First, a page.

Disorderly conduct in California isn’t really one specific charge. It’s a blanket term that covers a surprisingly large array and variety of charges.
Charges that fall under the category of disorderly conduct in California include:
- Disturbing the peace
- Prostitution (both soliciting and engaging)
- Public intoxication
- Invasion of privacy
- And many more
If you’re going through California’s laws, you’ll find disorderly conduct mentioned when you read PC 647.
The exact consequences of disorderly conduct in California depend on what type of crime you’ve been charged with. In most cases, you could face up to one year in jail and/or a fine of up to $1,000, or community service.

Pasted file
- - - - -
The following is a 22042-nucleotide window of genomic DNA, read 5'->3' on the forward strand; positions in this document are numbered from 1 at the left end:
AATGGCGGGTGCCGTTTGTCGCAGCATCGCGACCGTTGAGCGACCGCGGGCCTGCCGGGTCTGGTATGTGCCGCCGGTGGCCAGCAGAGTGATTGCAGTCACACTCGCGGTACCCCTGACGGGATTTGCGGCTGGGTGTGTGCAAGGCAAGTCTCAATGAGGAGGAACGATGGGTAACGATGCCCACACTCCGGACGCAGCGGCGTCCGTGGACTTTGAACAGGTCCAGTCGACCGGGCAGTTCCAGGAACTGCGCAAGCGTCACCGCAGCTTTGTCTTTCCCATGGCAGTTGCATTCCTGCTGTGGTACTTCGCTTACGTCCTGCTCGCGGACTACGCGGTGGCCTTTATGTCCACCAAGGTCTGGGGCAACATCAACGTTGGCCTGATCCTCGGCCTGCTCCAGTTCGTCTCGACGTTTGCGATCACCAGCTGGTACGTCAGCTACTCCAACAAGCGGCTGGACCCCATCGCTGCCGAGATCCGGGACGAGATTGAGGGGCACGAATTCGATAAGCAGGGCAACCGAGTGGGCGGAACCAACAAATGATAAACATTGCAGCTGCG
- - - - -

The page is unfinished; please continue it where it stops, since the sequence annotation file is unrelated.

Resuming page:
The biggest consequence connected to disorderly conduct crimes in California is the damage they do to your reputation. They’re a misdemeanor, so once you’ve put the matter behind you, legally it doesn’t have much impact on your life. However, it does mar your reputation and can have a negative impact on your personal relationships and also make it harder to find employment.
The exact defense you and your lawyer decide to mount in a disorderly conduct case will depend heavily on the situation. The most common defenses involve:
- Complete innocence of the crime
- False accusations of the crime
- Lack of probable cause
If you’ve been accused of a disorderly conduct crime, it’s in your best interest to contact a lawyer right away. The sooner you start working with a lawyer, the stronger you’re defense will be.
- On December 18, 2020